CML; Chronic granulocytic leukemia; Leukemia – chronic granulocytic (CML)
Definition of Chronic myelogenous leukemia (CML)
Chronic myelogenous leukemia is cancer that starts inside bone marrow, the soft tissue inside bones that helps form blood cells. The cancer grows from cells that produce white blood cells.
Causes, incidence, and risk factors
CML most often occurs in middle-aged adults and in children. The disease affects 1 to 2 people per 100,000 and makes up 7 – 20% cases of leukemia.
CML causes rapid growth of the immature blood-forming cells (myeloid precursors) in the bone marrow, blood, and body tissues.
Signs and tests
A physical examination often reveals a swollen spleen. A complete blood count (CBC) shows an increased number of white blood cells.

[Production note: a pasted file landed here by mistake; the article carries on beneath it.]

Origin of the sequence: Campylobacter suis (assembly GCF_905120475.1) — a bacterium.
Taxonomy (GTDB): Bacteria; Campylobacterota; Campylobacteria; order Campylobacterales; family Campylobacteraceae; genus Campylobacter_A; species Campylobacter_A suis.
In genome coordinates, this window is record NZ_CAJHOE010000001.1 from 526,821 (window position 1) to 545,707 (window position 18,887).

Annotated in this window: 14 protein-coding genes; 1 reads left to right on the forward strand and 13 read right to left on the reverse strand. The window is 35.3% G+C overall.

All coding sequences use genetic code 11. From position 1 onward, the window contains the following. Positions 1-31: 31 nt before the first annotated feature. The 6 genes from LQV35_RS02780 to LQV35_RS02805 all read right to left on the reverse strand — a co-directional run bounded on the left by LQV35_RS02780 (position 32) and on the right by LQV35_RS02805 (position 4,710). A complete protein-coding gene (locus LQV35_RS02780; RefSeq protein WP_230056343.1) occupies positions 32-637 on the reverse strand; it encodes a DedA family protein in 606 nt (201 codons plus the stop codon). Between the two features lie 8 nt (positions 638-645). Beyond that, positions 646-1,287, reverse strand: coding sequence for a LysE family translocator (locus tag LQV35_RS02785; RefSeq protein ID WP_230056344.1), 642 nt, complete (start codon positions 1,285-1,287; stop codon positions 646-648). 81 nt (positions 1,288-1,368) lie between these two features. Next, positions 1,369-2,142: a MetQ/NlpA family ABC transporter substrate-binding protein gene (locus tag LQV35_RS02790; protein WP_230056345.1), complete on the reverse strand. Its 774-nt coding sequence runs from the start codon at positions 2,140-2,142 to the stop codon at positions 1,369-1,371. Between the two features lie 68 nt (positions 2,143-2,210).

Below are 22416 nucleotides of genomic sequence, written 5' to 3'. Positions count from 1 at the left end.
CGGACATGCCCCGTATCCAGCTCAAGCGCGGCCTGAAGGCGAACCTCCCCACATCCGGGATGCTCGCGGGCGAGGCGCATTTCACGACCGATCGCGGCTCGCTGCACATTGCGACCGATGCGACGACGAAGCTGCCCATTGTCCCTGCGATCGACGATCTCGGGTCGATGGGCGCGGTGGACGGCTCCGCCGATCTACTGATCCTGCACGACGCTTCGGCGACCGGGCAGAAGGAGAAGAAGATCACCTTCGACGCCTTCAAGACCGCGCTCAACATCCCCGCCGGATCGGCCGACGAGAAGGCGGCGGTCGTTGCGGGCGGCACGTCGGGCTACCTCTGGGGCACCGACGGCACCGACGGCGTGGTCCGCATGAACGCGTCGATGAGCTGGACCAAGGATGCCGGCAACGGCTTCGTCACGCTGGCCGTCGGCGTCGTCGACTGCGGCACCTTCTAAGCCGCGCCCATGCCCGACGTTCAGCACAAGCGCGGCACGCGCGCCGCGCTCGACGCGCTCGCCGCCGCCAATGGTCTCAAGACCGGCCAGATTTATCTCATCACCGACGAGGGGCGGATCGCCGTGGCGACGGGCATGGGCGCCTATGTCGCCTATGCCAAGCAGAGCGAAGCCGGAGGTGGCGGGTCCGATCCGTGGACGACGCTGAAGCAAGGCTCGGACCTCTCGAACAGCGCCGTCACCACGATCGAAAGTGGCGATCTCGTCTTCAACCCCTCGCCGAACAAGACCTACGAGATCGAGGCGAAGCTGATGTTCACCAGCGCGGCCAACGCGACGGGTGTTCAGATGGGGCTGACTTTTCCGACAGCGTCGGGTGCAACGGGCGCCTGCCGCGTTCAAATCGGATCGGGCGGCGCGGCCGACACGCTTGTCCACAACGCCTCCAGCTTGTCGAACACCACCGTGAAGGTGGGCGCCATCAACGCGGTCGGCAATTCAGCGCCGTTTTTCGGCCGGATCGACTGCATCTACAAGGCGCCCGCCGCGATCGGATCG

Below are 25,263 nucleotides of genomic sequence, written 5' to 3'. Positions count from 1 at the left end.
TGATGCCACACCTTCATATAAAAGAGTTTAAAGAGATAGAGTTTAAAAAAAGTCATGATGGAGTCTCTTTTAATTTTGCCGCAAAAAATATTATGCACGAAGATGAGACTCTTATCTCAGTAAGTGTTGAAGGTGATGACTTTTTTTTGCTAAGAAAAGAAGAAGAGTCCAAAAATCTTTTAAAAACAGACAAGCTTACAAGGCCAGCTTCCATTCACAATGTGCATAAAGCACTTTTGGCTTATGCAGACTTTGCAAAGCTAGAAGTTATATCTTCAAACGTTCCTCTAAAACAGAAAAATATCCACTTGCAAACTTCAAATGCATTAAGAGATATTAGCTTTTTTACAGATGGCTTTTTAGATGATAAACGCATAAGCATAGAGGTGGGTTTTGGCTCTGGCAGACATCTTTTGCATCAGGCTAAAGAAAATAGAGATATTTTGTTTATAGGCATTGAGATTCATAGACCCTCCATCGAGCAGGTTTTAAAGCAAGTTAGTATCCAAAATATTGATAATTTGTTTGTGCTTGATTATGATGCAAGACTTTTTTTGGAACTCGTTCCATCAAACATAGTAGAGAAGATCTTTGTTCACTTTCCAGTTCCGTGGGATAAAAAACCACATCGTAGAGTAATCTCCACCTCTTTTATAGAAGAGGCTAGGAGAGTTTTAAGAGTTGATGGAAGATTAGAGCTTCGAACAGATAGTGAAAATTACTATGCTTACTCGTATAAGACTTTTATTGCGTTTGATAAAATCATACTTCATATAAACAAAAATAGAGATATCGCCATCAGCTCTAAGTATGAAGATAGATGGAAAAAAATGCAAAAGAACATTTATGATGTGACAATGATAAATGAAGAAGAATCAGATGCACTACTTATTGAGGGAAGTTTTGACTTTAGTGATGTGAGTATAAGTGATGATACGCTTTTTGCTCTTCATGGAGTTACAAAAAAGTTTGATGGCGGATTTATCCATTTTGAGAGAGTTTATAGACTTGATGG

Imatinib (Gleevec) is the first-line therapy for everyone with CML. Gleevec is a pill, taken by mouth. It is associated with very high rates of remission and survival. New medications similiar to Gleevec include dasatinib (Sprycel) and nilotinib (Tasigna).
Since the introduction of Gleevec, the outlook for patients with CML has improved dramatically. When the signs and symptoms of CML go away, you are said to be in remission. Many patients can remain in remission for many years while on this drug.
David C. Dugdale, III, MD, Professor of Medicine, Division of General Medicine, Department of Medicine, University of Washington School of Medicine; Yi-Bin Chen, MD, Leukemia/Bone Marrow Transplant Program, Massachusetts General Hospital. Also reviewed by David Zieve, MD, MHA, Medical Director, A.D.A.M., Inc. – 3/2/2010